One of the liquidators for the now-disbanded group behind the city’s annual 1989 Tiananmen Massacre vigils has questioned an executive order from Chief Executive Carrie Lam which has struck the group from the companies registry. He called the move “premature and unnecessary.”
Lam made the order in consultation with the executive council on Tuesday, striking the Hong Kong Alliance in Support of Patriotic Democratic Movements of China from the city’s companies registry.
The government’s announcement alleged that the Alliance’s five operational goals, including seeking to “end one-party dictatorship,” amounted to “subverting state power.”
“The [Chief Executive-in-Council] agreed with the views of the Commissioner of Police and the Secretary for Security that the operation of the Alliance which seeks to end the leadership of the CPC amounts to seeking to overthrow the basic system of the PRC established by the Constitution with a view to subverting the state power of the PRC, which would inevitably threaten or undermine the PRC’s ability to safeguard national security and to maintain public safety and public order,” a statement read, in reference to the People’s Republic of China.
Hong Kong’s Companies Ordinance provides the chief executive with the power to strike a registered society from the companies registry if they are satisfied it is necessary in the interests of national security or public safety, or if it had a connection with an international or Taiwanese organisation.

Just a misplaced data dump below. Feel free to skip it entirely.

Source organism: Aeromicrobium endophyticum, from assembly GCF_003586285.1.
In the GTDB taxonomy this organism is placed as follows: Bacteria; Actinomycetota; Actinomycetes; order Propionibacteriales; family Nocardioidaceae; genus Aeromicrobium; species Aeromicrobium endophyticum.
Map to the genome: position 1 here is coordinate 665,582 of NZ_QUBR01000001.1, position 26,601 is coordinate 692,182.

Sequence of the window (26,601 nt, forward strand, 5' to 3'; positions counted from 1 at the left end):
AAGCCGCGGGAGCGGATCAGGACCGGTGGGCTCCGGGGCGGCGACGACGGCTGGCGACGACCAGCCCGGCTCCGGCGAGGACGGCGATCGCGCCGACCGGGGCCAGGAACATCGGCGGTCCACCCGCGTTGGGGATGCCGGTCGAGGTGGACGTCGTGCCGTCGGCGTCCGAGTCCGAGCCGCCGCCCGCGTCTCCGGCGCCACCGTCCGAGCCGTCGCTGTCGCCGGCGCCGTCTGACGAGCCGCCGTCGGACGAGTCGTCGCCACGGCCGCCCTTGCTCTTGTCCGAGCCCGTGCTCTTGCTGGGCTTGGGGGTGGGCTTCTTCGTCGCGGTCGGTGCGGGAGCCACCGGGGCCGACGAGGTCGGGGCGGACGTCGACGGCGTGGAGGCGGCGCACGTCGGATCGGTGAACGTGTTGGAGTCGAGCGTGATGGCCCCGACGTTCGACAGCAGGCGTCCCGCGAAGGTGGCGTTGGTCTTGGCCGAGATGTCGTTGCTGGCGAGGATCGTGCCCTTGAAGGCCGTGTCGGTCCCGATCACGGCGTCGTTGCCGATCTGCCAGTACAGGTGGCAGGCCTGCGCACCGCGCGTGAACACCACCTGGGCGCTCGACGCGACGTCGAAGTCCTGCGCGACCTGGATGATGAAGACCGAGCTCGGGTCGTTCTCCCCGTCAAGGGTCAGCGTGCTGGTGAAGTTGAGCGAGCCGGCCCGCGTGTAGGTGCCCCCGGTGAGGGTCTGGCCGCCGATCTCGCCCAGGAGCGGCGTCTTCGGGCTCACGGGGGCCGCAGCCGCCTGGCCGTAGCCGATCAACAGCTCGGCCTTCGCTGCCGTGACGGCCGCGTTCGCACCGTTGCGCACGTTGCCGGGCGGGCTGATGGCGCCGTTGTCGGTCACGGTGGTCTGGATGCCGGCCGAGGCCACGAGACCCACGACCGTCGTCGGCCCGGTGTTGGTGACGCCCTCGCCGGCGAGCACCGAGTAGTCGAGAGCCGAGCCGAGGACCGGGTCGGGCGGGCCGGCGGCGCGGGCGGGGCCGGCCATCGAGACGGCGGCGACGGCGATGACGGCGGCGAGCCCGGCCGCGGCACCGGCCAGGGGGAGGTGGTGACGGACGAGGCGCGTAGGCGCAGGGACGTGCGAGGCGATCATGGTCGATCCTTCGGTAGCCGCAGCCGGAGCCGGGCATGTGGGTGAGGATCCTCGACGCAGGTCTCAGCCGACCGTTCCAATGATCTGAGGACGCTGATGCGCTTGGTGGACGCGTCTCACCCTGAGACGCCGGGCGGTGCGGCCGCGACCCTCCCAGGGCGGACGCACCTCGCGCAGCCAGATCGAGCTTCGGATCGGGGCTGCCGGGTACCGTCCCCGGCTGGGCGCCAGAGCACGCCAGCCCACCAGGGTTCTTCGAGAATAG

The decision comes after authorities cracked down on the Alliance last month, arresting its leaders under the national security law, freezing its assets, and seizing its property. The group is in the process of disbanding.
The Alliance, formed in the spring of 1989 to support a budding democratic and labour movement in mainland China, had campaigned under five operational goals since Beijing’s bloody crackdown on protesters on June 4 that same year. Its goals included the release of all dissidents on mainland China, accountability for victims, an end to one-party dictatorship, and a democratic China.
‘Proper legal procedures’
Richard Tsoi, a former secretary for the Alliance now jointly in charge of administering its disbandment, slammed the executive decision as unreasonable and “totally regrettable.”
“I think it’s also difficult to understand why they would make such a decision. We have repeatedly said we disagree with the suggestion that the Alliance has done anything that against national security,” he told HKFP.
He also questioned why the executive order was needed, when the Alliance itself and three former leaders had already been charged with “incitement to subversion” under the security law, and are awaiting trial.
“It’s premature and unnecessary to use an executive disorder to make such allegation without following proper legal procedures,” he said.
The Tiananmen Massacre ended months of student-led demonstrations in China. It is estimated that hundreds, perhaps thousands, of people died when the People’s Liberation Army was deployed to crack down on protesters in Beijing.